The good news of the music industry is that sales increased over the last year by 2.1%. The bad news is that the reason behind sales being able to keep pace with economic growth is that there was a massive surge of sales in used equipment.
Guitar sales saw an increase of 4.6% over the last year, doubling what the industry was able to produce.
Why are guitar sales staying strong? There’s an abundance of used instruments on the market today and a rather high unemployment rate in the instruments key age demographic, which are individuals below the age of 30. Fewer than half of the primary target demographic for guitar sales are holding down full-time jobs and the unemployment rate for the under 30 crowd is above 10%. That directly impacts guitar sales.
- Aggregate shipments of electric and acoustic guitars dip 0.7% to 2.47 million units.
- Retail value increased 7.0% to $1.07 billion, compared with $1.00 billion in the previous year. This is a reflection of an increase in guitar sales of over $1,000.
- Unit shipments of acoustic guitars and acoustic guitars with pick-up assemblies advanced 2.7% to 1.36 million units.
- Retail dollar value advanced 13.3% to $603.2 million.
- Shipments of electric guitars declined 4.6% to 1.10 million units, but the retail value of electric guitars declined only 0.3% to $467.1 million.
- Acoustic guitars saw an increase in sales for the 5th consecutive year, topping 1.2 million units sold for the highest levels of incoming revenue since 2004.
- The strength of acoustics has pushed its share of the market to 34.7%, a full 10 percentage points above electric guitars.
- Ukuleles account for 4% of the total guitar sales that occur every year.
- Acoustic guitars appear in the Billboard 200 2x more often today than electric guitars.
- Over the last 10 years, the average price of a guitar has risen by 48%. Unit sales are down 15% over that period of time, but retail sales are up 24.6% overall.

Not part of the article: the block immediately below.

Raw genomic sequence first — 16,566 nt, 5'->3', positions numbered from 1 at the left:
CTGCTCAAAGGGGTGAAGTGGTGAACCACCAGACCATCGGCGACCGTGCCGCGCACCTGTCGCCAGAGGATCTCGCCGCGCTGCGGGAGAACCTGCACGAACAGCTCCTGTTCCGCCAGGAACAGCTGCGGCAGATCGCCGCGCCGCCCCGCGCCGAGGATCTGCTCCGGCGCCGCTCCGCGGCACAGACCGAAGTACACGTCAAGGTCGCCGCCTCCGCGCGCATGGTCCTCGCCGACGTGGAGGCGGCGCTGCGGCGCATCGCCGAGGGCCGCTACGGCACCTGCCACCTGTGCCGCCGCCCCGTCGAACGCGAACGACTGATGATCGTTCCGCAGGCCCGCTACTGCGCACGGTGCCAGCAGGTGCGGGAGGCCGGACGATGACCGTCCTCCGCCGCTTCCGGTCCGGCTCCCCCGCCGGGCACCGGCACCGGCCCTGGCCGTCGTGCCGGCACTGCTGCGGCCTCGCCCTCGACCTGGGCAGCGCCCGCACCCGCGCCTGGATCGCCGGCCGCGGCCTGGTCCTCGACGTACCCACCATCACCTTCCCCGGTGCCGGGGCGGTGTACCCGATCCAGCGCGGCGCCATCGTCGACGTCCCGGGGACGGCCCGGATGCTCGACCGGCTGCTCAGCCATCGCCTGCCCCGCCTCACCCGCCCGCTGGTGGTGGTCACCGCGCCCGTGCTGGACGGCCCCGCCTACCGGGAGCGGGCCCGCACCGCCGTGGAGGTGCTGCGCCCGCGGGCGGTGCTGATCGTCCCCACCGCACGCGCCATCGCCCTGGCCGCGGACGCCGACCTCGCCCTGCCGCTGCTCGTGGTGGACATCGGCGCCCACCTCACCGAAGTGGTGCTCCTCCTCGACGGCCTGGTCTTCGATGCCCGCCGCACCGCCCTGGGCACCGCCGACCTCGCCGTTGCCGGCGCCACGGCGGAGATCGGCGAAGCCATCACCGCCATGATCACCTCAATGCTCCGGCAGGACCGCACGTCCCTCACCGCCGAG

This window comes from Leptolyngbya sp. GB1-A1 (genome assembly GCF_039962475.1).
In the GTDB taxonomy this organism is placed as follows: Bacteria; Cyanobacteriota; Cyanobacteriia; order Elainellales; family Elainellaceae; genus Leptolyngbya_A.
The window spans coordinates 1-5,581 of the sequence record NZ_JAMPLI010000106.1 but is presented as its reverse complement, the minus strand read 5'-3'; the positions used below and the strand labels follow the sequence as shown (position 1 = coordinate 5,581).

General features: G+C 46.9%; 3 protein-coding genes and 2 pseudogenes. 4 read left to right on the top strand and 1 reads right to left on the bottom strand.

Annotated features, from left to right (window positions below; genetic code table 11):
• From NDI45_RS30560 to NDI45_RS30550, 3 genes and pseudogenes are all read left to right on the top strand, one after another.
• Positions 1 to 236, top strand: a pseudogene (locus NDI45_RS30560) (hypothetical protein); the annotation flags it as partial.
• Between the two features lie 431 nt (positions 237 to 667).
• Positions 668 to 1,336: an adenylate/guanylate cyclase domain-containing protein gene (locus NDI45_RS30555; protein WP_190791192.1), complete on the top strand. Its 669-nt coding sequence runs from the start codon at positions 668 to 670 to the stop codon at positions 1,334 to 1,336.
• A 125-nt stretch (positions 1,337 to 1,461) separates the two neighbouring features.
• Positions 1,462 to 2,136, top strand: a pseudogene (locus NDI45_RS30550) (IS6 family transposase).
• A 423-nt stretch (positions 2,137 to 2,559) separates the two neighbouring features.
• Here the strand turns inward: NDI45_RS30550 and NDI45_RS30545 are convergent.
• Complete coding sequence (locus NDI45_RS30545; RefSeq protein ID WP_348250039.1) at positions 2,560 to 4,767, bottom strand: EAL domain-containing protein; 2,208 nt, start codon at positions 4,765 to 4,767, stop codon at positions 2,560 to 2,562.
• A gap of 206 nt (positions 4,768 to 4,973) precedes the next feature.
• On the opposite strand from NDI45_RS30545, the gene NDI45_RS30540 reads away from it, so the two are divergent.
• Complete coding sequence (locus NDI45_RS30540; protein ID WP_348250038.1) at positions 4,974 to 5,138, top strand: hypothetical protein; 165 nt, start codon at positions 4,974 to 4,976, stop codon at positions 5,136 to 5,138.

- The USA accounts for 40% of the global music trade.
- Germany and the United States makes up the biggest share of global sales.
Changing musical tastes might be having a small effect on the guitar sales that the industry is seeing, but it isn’t the only issue that is being faced. Guitars are able to plug directly into computers today for direct recording, which means fewer mics, amps, and even effect pedals. Fender, Gibson, and Taylor might be leaders in market share, but there are over 260 manufacturers of guitars that are active right now. The total revenues are nearly $1 billion for the guitar manufacturing industry. The end result is employment for 5,200+ people and continued growth through the end of the decade. If you saw the early 80s disco-era, then the feeling here in the market is familiar. Will EDM pass into a new era of guitar driven rock? The economy might dictate that
Would a Better Job Market Make For Better Guitar Sales?
- About 2.3 million guitars are sold in the United States every year.
- According to the US treasury, college-related debt has risen 275% since 2003, cutting into money that would be spent on guitars.
- In the UK, more than 750,000 guitars are sold every year, bringing in the equivalent of about $225 million on the currency conversion from pounds to dollars.
- Sales volumes in the UK are off by nearly 10% in a year over year basis.
- Fretted products dominate the industry, bringing in double the amount of the next music industry category, which is sound reinforcements.
- The total music industry value for instruments and associated products: $6.81 billion. That means about $1 out of every $6 is spent on guitars.
The industry is just off right now. It’s still part of the fall out of the Great Recession in 2008-2009. Europe is seeing an even softer market than the US because of the extended debt issues that exist in the EU. This is why the saving grace of the guitar market is the used instrument or the dot-com presence of a discount retail site. The only problem with this is that it will drive the industry toward a race to the bottom and the people who lose then are those who sell guitars for a living. As the dollar strengthens and interest rates may rise for the first time in nearly a decade, look for guitar sales to rebound. Until then, you might check out the pawn shop down the street